This leads me to believe that there will be no EZ Rigid Tripod upgrade forthcoming.

 

I retightened the acorn nuts the same single full rotation that I'd loosened them.  The cast ears on the leg connections did bend inward and the gaps were closed.  But castings tend to be brittle and if there had been a gap to start with I'd have been hesitant to screw the nuts down further than in the "as received" condition.  And based upon above observations there's no need to fill a gap with a washer.

 

You mentioned difficulty with "getting it setup square" and perhaps that's a hint as to the problem.  In my test, even with loose legs the tripod was rigid once the tripod legs were "squared" and the mounting bolt tightened there was no twisting or turning or other motion.  The legs were locked. But if the legs on my tripod had not been properly aligned (squared?) the weight of the mounted scope would spread them and allow wiggle.

 

Instructions in our Mounting Assistant upgrade address the need to properly position the legs before mounting the telescope.  This may be achieved by simply lifting the unloaded tripod by the mounting bolt as this seats the legs into the spreader.  Lift and set down.  Then mount.  Tripod is "squared" and not going anywhere.

 

If you'd like to give this a try I'd be interested in learning of your results.

 

 



#5 chthonic65

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Posted 13 July 2021 - 03:18 PM

Are you still getting play after you tighten down the spreader bar?

For me, the play between the legs and the hub, although annoying, is necessary in order to position the legs properly into the spreader bar slots. If I remove that play, I'd be concerned that I'd end up putting a bunch of stress on the hub casting.

#6 diceless

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Posted 13 July 2021 - 11:12 PM

Hello Vostok 1 (You're not Yuri Gagarin by any chance are you?)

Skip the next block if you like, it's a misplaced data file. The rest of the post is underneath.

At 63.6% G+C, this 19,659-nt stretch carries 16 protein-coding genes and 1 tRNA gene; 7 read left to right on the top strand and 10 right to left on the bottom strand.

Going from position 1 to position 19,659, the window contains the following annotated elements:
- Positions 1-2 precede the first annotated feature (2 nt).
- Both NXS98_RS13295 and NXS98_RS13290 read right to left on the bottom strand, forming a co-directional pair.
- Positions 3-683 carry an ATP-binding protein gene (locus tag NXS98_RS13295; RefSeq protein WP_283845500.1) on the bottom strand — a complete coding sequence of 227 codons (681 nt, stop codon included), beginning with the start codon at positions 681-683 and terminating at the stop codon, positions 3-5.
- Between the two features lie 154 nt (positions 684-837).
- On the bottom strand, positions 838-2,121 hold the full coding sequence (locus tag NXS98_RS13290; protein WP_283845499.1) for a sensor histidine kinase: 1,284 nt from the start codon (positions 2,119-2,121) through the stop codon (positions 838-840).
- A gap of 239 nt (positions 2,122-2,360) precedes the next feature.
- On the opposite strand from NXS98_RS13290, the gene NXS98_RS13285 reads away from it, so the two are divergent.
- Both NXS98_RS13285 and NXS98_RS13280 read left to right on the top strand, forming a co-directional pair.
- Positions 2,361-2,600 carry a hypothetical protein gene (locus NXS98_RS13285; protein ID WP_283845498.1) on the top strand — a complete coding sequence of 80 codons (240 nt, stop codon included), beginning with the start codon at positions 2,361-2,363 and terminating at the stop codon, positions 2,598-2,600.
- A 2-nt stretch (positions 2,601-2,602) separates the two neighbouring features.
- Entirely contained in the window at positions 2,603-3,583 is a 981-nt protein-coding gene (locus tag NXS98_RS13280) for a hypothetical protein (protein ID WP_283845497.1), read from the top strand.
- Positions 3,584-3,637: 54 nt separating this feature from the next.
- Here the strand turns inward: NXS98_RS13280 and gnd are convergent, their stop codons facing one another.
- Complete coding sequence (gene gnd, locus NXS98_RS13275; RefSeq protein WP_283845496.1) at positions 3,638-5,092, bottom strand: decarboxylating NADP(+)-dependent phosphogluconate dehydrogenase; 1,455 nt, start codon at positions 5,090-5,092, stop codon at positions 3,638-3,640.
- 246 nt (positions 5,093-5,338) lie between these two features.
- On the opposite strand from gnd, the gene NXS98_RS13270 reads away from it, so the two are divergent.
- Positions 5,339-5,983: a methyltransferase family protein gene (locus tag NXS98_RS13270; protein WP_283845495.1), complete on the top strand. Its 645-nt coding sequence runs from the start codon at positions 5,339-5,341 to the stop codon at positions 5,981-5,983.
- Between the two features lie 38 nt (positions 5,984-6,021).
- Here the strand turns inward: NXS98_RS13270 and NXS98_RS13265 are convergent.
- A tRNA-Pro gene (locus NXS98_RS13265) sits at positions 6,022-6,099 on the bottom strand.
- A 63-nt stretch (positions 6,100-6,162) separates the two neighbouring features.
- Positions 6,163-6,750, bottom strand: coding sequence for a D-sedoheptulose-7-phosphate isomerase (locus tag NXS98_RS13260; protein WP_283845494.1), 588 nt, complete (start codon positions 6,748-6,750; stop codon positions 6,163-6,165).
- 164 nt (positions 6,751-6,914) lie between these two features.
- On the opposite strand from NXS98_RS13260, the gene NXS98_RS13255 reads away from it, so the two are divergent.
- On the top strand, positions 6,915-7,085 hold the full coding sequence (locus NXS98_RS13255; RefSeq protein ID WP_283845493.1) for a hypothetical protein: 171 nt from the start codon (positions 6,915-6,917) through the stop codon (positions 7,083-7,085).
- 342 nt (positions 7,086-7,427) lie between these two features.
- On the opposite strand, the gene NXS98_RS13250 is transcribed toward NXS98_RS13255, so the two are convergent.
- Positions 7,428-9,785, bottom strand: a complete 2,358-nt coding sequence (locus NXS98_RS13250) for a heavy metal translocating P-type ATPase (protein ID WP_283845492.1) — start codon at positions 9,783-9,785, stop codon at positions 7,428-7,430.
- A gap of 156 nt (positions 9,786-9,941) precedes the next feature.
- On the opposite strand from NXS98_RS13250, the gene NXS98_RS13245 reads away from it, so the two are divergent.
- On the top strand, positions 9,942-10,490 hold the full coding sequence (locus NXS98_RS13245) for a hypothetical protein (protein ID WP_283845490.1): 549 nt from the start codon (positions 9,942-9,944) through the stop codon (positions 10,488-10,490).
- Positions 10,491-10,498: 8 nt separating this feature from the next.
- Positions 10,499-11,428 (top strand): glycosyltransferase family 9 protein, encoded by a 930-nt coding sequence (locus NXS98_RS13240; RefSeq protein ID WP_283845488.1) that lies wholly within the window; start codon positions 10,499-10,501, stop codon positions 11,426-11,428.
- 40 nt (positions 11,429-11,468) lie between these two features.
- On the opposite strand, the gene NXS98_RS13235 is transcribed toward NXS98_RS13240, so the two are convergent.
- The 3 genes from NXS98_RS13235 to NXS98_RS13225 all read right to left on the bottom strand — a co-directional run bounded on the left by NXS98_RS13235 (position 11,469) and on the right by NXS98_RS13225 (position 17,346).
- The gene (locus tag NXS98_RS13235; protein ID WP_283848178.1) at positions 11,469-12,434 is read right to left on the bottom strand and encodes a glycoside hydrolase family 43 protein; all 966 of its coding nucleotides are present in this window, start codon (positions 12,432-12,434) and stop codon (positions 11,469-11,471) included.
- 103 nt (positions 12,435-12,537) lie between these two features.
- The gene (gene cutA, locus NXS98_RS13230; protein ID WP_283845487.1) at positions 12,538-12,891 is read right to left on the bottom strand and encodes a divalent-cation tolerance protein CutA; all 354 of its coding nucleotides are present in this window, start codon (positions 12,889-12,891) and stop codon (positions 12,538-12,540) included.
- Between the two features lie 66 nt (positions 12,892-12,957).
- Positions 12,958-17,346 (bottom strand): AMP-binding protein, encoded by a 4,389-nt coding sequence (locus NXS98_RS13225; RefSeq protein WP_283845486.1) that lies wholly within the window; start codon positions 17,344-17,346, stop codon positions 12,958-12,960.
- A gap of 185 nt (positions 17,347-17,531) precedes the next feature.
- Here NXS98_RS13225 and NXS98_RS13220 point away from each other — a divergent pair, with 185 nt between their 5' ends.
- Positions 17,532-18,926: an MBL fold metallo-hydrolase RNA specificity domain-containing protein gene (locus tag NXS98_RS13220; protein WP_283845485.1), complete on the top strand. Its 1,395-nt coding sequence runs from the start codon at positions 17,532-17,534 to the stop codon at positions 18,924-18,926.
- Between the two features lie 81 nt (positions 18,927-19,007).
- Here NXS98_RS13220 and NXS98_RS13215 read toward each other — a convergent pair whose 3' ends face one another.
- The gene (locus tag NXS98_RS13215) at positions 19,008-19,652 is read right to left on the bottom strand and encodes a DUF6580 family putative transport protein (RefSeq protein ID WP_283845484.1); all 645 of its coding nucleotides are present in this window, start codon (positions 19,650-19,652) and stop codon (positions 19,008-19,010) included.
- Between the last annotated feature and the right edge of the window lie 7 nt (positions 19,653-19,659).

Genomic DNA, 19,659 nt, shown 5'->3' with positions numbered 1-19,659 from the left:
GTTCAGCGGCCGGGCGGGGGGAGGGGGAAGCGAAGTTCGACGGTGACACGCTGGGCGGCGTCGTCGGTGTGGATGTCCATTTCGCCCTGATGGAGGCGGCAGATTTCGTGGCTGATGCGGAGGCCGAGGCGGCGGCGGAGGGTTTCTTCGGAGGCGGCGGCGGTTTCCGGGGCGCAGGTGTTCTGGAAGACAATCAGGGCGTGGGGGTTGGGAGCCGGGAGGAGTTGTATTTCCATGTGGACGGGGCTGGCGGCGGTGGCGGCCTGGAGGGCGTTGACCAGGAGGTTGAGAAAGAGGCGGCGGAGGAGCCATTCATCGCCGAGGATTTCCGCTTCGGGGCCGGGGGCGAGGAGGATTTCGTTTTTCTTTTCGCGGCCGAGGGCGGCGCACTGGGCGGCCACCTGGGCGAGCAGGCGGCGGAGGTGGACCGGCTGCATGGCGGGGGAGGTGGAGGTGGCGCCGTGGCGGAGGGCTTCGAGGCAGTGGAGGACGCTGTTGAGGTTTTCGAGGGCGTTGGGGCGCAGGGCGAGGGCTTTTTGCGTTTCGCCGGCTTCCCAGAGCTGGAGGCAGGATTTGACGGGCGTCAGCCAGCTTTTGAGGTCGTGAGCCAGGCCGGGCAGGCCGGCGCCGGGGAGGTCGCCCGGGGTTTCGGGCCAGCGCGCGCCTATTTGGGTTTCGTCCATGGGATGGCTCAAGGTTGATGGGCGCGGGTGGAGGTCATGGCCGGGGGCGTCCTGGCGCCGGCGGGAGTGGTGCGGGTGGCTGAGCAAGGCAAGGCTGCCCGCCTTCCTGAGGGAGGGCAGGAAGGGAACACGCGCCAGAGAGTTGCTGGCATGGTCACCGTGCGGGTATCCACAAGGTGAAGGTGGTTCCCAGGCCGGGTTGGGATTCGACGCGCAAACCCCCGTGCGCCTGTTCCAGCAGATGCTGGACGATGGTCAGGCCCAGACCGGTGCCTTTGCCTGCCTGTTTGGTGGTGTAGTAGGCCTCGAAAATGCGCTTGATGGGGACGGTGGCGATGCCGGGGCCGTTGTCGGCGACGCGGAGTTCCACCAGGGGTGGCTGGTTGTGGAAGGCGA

A friend named Sean, over in the UK, suggested that I look into flexure in Meade's Standard Tripod a year back, and I revisited it today at his prompting.  Setting up a Standard Tripod, the fork ears on the upper legs were tight against the central casting and there was no wiggle when I leaned into the central cast hub and attempted to wiggle it.  Backing off all 6 acorn nuts resulted in a small but visible gap between the forked leg casting and the central hub casting.- perhaps each side of each side of each leg around 1 to 2 mm.  Leaning into the tripod and twisting the central hub casting did indeed show a small amount of rotation - perhaps 1 degree? 

 

Then, with the leg screws loose, the tripod was "squared", the scope was "mounted and the 1/2 inch mounting bolt was tightened.  Once the bolt was tightened the tripod resisted my efforts to twist it.

 

This leads me to believe that there will be no EZ Rigid Tripod upgrade forthcoming.

 

I retightened the acorn nuts the same single full rotation that I'd loosened them.  The cast ears on the leg connections did bend inward and the gaps were closed.  But castings tend to be brittle and if there had been a gap to start with I'd have been hesitant to screw the nuts down further than in the "as received" condition.  And based upon above observations there's no need to fill a gap with a washer.